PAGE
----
Hotshot Few Thousand
I really hate to spoil the mystery surrounding Hotshot Few Thousand, a six-footer with a helmeted head and computer-animated eyes inside.
I hate to contradict the information the robot itself might declare when asked about its own origins. But the fact is, we’re talking about a robot that was built by human hands.
When asked where it or he—he does have a pneumatically controlled metal penis—is from and how he came to be, Hotshot will say something like, “I built myself from leftover space shuttle parts,” or, “Long ago, I dropped from the stars into Black Rock City,” or, “A suburb of Mars.”
This part metal, part smart-ass bot will invent many stories to tell you. He might even sink to criticizing/harassing you. All the while, he may be smoking a cigarette as he rolls around on soft rubber wheels, spraying unsuspecting onlookers with streams of water. Entertaining as they are, these antics led me to the robot’s creator, a Reno local, to gain some straightforward answers. His name is Chris Munz.
“It’s truly amazing how much women get turned on by him,” says Munz, a quiet, dark-haired man in his late twenties. “I don’t know. He’s tall, he’s got broad shoulders—I don’t know what it is about him.”
Maybe it’s that metal penis that can rise to the occasion if needed, but I didn’t ask.
Plastic tubes and metal bars surround a core consisting of a tank for compressed air and two arms with a clamp and a container for hands. There’s also a PC motherboard in the bot’s backpack that operates his complex motor skills. Hotshot sports two batteries and headlights, and his head moves by way of servos that allow for human-like movement.
Hotshot Few Thousand was created or “born” in 2004 and has since been to Burning Man, Coachella Valley Music and Arts Festival, various parties and art shows here and in California, and he was even at the sending-off party celebrating the life of gonzo journalist Hunter S. Thompson. That event took place in Woody Creek, Colo. during Thompson’s funeral. Surrounded by the famous and the press, Hotshot had to evade questions that would ultimately lead the public back to the elusive Munz. Hotshot is to be seen as an autonomous being without human dependence. As the robot’s fame grows, Munz would prefer to fully slide into anonymity.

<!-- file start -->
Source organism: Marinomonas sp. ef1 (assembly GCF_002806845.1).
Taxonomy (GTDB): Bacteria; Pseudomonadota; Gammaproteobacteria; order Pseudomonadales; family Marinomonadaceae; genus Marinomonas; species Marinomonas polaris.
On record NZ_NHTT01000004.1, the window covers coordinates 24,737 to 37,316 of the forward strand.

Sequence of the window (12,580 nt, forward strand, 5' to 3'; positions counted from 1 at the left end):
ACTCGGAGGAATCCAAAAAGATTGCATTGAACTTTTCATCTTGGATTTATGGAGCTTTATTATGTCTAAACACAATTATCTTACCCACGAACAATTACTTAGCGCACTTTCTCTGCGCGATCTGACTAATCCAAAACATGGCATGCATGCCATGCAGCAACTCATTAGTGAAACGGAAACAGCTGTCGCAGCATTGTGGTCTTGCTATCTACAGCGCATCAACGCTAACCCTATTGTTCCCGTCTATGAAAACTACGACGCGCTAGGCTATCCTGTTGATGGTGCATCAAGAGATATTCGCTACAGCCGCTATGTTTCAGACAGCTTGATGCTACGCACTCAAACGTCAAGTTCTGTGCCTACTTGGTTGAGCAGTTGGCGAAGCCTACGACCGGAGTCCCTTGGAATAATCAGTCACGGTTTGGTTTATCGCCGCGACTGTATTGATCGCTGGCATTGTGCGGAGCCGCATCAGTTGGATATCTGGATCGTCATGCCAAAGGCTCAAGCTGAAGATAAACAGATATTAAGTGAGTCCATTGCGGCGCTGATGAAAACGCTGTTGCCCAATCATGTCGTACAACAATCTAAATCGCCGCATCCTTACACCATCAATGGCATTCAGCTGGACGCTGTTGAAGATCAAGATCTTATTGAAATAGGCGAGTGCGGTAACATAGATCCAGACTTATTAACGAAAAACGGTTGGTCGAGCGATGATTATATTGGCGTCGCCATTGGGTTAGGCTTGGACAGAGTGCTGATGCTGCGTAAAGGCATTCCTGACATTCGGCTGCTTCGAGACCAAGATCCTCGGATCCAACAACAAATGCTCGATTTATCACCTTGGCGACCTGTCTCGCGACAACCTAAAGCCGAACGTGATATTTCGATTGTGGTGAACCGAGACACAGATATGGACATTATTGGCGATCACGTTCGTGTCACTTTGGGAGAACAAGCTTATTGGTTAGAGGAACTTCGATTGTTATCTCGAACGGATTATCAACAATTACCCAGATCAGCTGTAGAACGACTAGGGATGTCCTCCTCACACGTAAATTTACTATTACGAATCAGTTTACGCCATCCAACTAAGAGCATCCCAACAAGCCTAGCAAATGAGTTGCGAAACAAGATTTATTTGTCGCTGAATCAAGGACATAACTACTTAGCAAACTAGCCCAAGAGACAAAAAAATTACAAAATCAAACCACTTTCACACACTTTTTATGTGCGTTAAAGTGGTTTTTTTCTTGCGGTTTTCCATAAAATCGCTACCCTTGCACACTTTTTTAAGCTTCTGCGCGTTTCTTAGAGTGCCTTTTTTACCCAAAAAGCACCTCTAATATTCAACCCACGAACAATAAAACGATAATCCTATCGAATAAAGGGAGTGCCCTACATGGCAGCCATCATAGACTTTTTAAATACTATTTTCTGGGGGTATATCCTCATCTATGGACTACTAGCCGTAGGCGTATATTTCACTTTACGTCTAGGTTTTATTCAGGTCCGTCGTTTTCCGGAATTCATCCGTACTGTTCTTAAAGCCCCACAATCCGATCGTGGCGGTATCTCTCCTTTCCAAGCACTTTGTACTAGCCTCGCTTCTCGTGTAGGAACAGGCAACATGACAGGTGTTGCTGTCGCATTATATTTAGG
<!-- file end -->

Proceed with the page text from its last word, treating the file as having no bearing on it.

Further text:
Who controls the robot?
“I do whatever the hell I want,” was Hotshot’s retort.
Munz says he’s interested in giving Hotshot a companion—a robotic dog named Hotdog.
“The dog will probably let two people ride him at a time,” says Munz. “He’s a big dog, and he’ll have a head that turns around, so he can talk and interact with his human cohorts. I had always wanted to create an interactive robot since I was a kid, and now that robot needs his own companion.”
Munz will be making many updates on Hotshot, such as more complex eye animations, more human-like arms and a serious upgrade to Hotshot’s onboard light show.
As for Hotshot Few Thousand himself, the robot said that since no one else knew how to do it right, he’d be writing art reviews for the Reno News & Review.